Last night I got to be part of something pretty EPIC! It was a Unity service at my church, involving tons of churches in our city. It was amazing. It was historic, and it was the beginning of something EPICALLY AUTHENTICALLY TERRIFIC!
I have been wondering for the past few months how my heart could change to loving a city so much that I never, ever thought I would live in and love. I mean....I seriously never thought I would call this place home again.
Yet, here I am with tears in my eyes because I feel so much more alive in this place than I ever have anywhere in the world, (and we all know I've traveled to a lot of places). Each time I have traveled I have thought...."yes, maybe this will be the place." For the time I was there I tried to make the most of it. I tried to fit in, I tried to understand the culture I was a part of...and I tried to understand why I was there. It never fit. I have not once truly felt completely home until now. I have never truly understood those that have been able to settle down, and just know that such and such town is exactly where they are supposed to be. I have just never felt it.
Have you ever tried so hard to be a part of a place, that you convince yourself that it is where you are supposed to be, forever. I think I had kind of convinced myself of that with Thailand. I was going strong. I had started going to a Thai church, I was living life as an ex-pat in a foreign country. I was surrounded by people of all kinds of different cultures. I was living life.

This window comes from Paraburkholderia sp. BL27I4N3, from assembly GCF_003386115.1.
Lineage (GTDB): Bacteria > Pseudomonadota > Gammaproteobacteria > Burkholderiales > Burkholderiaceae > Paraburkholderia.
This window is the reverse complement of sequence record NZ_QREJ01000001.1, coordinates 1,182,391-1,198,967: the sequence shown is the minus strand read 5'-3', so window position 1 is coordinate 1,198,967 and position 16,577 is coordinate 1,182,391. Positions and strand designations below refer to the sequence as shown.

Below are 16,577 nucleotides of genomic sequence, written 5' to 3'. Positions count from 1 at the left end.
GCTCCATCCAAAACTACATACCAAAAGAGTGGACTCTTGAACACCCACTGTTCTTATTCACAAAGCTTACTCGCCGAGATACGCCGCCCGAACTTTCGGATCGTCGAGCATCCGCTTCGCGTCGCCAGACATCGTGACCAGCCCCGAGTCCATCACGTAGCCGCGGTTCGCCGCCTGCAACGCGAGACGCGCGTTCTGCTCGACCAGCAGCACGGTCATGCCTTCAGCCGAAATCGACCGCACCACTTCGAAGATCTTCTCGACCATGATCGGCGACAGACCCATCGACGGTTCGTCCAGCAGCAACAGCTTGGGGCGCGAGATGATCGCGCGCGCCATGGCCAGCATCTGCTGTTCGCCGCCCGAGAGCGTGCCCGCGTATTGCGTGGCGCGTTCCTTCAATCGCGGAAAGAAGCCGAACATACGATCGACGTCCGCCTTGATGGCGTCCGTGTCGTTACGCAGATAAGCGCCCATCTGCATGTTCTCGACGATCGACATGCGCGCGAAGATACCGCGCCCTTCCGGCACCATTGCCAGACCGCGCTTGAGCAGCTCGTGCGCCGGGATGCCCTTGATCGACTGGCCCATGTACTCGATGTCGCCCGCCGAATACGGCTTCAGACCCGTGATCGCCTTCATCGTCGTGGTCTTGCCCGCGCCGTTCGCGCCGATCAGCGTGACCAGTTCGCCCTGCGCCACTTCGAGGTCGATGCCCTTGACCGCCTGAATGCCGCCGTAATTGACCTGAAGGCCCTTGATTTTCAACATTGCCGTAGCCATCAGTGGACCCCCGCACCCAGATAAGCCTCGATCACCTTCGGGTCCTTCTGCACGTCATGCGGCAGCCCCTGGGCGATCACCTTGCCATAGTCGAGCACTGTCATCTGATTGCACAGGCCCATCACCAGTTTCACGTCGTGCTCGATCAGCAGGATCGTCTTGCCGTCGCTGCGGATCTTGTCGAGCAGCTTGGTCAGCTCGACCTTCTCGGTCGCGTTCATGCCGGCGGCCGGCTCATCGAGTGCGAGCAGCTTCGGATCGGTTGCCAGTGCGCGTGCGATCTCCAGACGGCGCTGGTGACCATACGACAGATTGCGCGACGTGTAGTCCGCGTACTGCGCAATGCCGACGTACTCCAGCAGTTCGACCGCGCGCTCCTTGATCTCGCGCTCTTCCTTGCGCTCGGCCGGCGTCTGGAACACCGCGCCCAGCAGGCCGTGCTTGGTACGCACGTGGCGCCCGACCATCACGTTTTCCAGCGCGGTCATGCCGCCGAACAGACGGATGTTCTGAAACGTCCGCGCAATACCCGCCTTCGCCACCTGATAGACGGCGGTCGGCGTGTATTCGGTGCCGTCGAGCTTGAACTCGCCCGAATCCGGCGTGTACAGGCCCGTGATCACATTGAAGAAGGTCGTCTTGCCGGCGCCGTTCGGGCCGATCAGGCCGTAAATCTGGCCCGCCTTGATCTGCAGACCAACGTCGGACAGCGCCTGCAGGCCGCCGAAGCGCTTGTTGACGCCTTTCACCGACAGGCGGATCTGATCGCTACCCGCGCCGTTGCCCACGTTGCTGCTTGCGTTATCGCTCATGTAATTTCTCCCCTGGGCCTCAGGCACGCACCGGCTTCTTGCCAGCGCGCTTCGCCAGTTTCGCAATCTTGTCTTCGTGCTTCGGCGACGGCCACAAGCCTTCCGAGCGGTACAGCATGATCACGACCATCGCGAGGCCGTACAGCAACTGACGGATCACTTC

But something didn't feel right. It doesn't mean that good things didn't happen. I met some pretty amazing friends, I learned more of the Thai language then I would have if I had never been a part of that community, and I learned a culture that was not my own. But I was lonely, and I didn't truly feel like I belonged.
The last place I tried to fit into before I left Thailand was an international church. It was pretty amazing. People from almost every country you could imagine would meet together and praise God. It was probably the closest to heaven I had ever gotten to until last night.
I think as Americans we get kind of cocky in thinking that we are always going to be the ones to start a revolution. I kind of think that the rest of the world has already beaten us in the unity department. I guarantee that almost any city in the world where there are ex-pats living have churches of various denominations, various cultures, various races worshiping on any given Sunday together. I guarantee that we could learn a lesson or two from them as American Christians, but more importantly as the body of Christ.
I don't claim to be better than anyone else, but my experiences have taught me a lot. Putting aside my culture and living completely in a culture not my own, stripped me at times of my identity first as an American, second as an American Christian. I had to let go of all that I knew of God, church, and community. I had to worship in ways that I was unfamiliar with, and I had to embrace all that Jesus is, with grace and love.
When we look at differences as things that divide us, when we judge those brothers and sisters instead of loving them for those differences...then we are doing it wrong. We have to allow our defenses, our preconceived notions about what worship is to vanish. We have to see Jesus in a new way. We have to let go of those things that want to divide us, and open the door to reconciliation and hope. We are united by Jesus. To be completely authentic in that unity is something that may take a lifetime to master...but I am so happy to be in the midst of it. I am so happy to be able to experience, be stretched, changed, and understand a love that goes deeper than any I have ever known.